Our New Normal; Respecting Apprenticeships
This week’s blog is going back to the theme of what I’d like to see in our New Normal after COVID-19, what I started writing about two months ago. I want to talk about respect. Respect for all workers, all career and education choices.
North American society and the media put a lot of pressure on our youth. The message that an education is critical to your future success is something that I’ve been hearing my entire life. Unfortunately, the emphasis on a formal education, particularly for university education has overshadowed many other equally valid ways of learning that can lead to a successful, well paying career.
The apprenticeship model is one where experienced skilled trades people mentor and teach the next generation to work in their trade, what they need to know about terminology, tools, and hands on experience. It can be a much more flexible learning model; lessons can be taught in ways that match the apprentices preferred ways of learning. It’s good to know something, it’s better to know how to do that something, because you’ve actually done it, learning what works and what doesn’t.
I want a new normal where our youth are encouraged to follow careers in the fields that they have an aptitude for, that they could genuinely engage in and enjoy, that allow them the opportunity to thrive. I want a new normal were all people, regardless of what their career choice is, are treated with respect. A new normal where we encourage our youth to follow a trade, and become an apprentice if that is where their strengths and interests are. A new normal that recognizes and celebrates that becoming a skilled tradesperson is significantly more affordable, and results in earning a very nice wage, much more quickly than many careers that require a university degree.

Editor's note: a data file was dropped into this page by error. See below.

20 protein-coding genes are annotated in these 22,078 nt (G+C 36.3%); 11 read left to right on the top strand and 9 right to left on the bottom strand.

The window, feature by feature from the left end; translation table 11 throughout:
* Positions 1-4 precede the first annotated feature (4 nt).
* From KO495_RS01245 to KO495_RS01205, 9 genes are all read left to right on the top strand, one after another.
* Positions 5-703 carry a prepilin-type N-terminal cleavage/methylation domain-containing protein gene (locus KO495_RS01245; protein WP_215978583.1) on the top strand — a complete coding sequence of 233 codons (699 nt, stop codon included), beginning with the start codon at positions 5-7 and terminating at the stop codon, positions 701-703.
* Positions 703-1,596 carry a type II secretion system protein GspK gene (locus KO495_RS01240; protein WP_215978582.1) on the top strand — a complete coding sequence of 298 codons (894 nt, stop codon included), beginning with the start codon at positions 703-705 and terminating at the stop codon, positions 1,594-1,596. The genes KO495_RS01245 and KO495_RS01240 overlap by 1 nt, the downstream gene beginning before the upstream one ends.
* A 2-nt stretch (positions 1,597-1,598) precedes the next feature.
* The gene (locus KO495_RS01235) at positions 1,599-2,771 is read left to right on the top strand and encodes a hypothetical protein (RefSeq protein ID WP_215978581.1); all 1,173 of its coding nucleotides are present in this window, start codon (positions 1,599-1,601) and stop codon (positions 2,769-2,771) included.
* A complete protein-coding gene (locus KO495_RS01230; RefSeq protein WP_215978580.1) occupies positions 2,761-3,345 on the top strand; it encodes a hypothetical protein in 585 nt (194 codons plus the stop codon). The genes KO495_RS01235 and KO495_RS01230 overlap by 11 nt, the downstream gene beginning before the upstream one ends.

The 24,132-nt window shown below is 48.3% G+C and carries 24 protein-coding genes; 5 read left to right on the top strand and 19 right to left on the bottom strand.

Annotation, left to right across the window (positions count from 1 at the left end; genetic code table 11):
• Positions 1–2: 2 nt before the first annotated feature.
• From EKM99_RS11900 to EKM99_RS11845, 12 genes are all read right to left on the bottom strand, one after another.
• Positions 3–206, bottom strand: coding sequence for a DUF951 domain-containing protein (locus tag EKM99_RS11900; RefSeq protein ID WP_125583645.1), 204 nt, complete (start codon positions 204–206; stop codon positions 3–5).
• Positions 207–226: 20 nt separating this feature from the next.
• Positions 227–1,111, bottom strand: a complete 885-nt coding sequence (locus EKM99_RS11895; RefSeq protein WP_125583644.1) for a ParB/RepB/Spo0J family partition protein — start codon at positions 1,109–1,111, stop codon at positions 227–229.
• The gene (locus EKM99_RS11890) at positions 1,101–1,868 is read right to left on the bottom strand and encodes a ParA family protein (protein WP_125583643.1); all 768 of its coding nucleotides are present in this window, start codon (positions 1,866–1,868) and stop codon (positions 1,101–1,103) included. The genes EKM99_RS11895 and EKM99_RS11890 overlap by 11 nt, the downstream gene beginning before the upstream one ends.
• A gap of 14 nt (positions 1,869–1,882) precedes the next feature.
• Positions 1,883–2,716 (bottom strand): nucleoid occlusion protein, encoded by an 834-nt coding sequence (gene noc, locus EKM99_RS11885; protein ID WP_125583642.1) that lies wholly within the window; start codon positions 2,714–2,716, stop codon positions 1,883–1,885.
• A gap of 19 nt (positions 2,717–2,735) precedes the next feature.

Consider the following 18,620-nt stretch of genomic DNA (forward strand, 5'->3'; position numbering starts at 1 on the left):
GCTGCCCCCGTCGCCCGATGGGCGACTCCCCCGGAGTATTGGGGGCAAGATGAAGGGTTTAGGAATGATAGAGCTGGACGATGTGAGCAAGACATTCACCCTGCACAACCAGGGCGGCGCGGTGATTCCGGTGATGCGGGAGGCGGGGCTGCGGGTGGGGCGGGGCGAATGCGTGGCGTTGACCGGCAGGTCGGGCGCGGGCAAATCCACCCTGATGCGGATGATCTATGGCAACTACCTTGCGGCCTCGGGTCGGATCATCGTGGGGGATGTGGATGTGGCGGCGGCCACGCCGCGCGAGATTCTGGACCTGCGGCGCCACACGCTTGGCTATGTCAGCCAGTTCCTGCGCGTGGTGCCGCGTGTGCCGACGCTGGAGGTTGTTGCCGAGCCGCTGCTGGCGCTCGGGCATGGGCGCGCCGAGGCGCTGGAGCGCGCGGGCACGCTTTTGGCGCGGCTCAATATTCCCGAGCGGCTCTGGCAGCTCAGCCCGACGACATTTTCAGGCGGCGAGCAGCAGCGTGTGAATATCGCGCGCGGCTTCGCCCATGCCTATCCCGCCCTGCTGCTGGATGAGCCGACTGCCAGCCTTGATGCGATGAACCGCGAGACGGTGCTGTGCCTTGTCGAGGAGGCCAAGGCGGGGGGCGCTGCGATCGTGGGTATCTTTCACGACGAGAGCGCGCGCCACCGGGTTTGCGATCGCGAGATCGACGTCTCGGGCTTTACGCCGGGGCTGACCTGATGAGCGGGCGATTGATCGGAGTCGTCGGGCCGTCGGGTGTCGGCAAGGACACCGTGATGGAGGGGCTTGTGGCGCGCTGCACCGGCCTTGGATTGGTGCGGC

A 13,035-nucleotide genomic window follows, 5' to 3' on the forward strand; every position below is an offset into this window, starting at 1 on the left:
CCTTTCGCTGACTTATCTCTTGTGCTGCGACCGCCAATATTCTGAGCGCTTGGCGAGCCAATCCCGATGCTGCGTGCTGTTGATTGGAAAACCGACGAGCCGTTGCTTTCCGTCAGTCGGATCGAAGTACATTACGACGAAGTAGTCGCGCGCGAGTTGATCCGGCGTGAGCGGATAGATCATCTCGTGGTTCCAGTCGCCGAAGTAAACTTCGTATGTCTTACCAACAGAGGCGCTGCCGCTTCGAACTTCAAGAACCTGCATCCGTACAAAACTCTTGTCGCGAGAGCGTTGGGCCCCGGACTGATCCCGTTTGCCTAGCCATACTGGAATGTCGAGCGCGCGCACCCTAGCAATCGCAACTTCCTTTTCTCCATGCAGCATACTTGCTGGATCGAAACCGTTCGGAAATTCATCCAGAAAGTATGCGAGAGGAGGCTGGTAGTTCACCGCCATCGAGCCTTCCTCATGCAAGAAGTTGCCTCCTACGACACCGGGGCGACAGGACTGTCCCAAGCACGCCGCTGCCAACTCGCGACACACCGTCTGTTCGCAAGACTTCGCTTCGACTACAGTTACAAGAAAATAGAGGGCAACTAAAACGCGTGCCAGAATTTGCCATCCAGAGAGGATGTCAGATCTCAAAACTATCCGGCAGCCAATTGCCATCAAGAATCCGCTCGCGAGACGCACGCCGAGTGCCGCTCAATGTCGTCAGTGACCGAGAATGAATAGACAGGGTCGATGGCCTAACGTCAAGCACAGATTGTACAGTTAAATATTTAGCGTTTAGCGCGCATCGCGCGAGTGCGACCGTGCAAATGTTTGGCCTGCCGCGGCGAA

A skilled journey person can earn a very comfortable living, especially if they work in a unionized environment. Even if they’re not part of a union, a skilled tradesperson earns much more than the minimum wage. Many trades include a component of college education. Some require a full-time college program, others offer periods of hands on learning, with breaks for a few months of learning at a college.
I want a new normal that recognizes that people should be celebrated for their differences, and encouraged to build on their strengths, pursuing careers that make them happy, that also contribute to our society. We need plumbers, machinists, horticulturists, small engine technicians, educational assistants, and cooks.
Please encourage youth to consider pursuing a career in a skilled trade. Please respect those who do work that doesn’t require a university degree. If the pandemic has taught us nothing else, remember, it’s the farmers, food producers, truckers and grocery store workers that kept us fed. They deserve our respect, just as much as those who are working as doctors and nurses.
Let’s not forget about those who are cleaning and disinfecting so many spaces. It’s been proven that the skill of the cleaning staff can significantly improve outcomes in neo-natal intensive care units. That means that the cleaners play just as important a role as the doctors and nurses caring for infants. Without the people cleaning our stores, restaurants, hospitals and every other building where people gather, we’d be losing a lot more to the pandemic.
Please, in our #NewNormal respect the jobs done by everyone! We all bring value to the team.
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